So the “stupidest thing done by businesses in the 20th century” might just be what kept American in business.
Loyalty programs already are sustainable
I think Mr. Brierley is taking a 1980s approach to loyalty programs, and not considering what they’ve morphed into 35 years later.
AAdvantage isn’t a frequent flyer program. It’s a frequent buyer program. And a frequent diner program. And a frequent car renter program. And a frequent shopper program. And…
The point is, loyalty programs are, for the most part, already extremely profitable. AAdvantage isn’t a cost center, but rather a profit center for the airline. They’ve transformed the program into something which simply rewarded people for flights they’d take anyway, to something which has engaged people in all aspects of their lives.
What’s a $2,500 ticket, really?
I think this is the most interesting claim, though. Mr. Brierley claims that an Executive Platinum member could “make three round trips to San Francisco on $250 weekender fares and earn a free $2,500 coach ticket.”
This argument suggests that airline pricing is rational and that it reflects the cost of providing that service.
What’s the opportunity cost of filling a seat which would have otherwise gone out empty? Next to nothing. The assumption seems to be that someone redeeming miles would otherwise be willing to pay for that seat, which in extreme cases typically isn’t true, in my experience.
Just because airlines use sophisticated revenue and inventory management, doesn’t mean that fares somehow reflect the cost of providing that service. In other words, I redeem miles for international first class travel last minute all the time, which would retail for $10,000+. Would I otherwise pay $10,000+ for those seats? Nope. What’s the cost of me sitting in that seat if it would have otherwise gone out empty? Very, very little.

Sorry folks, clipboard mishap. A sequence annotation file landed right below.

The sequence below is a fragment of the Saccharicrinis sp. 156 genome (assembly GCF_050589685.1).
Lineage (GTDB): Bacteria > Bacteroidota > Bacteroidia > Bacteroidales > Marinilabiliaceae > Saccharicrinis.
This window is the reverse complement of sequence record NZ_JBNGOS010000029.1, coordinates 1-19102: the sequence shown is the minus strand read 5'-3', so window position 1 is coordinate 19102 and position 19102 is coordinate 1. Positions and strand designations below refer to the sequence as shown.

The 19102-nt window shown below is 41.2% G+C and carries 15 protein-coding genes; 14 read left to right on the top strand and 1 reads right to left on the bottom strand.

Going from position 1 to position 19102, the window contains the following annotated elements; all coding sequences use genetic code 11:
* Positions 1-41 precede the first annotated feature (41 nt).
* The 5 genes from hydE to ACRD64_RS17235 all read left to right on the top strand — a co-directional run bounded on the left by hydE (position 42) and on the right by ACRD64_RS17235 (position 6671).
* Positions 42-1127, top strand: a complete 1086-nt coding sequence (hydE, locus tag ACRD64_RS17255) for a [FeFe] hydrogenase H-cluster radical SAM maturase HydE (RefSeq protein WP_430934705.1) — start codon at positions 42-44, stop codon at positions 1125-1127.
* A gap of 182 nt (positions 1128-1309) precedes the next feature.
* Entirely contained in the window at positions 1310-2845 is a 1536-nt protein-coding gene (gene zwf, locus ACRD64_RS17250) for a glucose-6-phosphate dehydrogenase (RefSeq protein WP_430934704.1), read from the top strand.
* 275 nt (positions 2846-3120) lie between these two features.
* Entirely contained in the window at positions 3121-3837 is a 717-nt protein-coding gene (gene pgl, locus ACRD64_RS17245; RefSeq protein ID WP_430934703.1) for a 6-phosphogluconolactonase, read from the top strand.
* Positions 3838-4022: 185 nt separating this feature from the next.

Here’s his solution
So what does he suggest airlines do in place of the current system?
Instead of a free trip to Hawaii, make the incentive $500 toward the purchase of a ticket to the islands, he says.
Another example: Give customers $10 toward a future purchase after they spend $100. “We’ve found that people do use the $10 as they spend more money,” he says. “If done properly, these programs are profitable for the company and very rewarding for the consumer.”
Again, I do think this is a dated approach to loyalty. Perhaps this is Mr. Brierley’s solution to rewarding those mileage running Executive Platinum members, but what about the whole other side of the loyalty program?
Over half of airline miles nowadays are issued through non-flying means, so why on earth would I bother earning airline miles rather than cashback if my reward were as restrictive as a dollar off coupon to a destination? Not happening.
I enjoyed reading this guy’s perspective, since he’s no doubt much more knowledgable than I am.
It’s possible I’m completely off base, though his perspective strikes me as being a 20th century view of loyalty programs, rather than a 21st century view.
These aren’t frequent flyer programs anymore, but rather frequent buyer programs. Not only do they engage people in the airlines’ brands, but the airlines also make a pretty penny in the process.
Where do you stand on Mr. Brierley’s views on loyalty programs?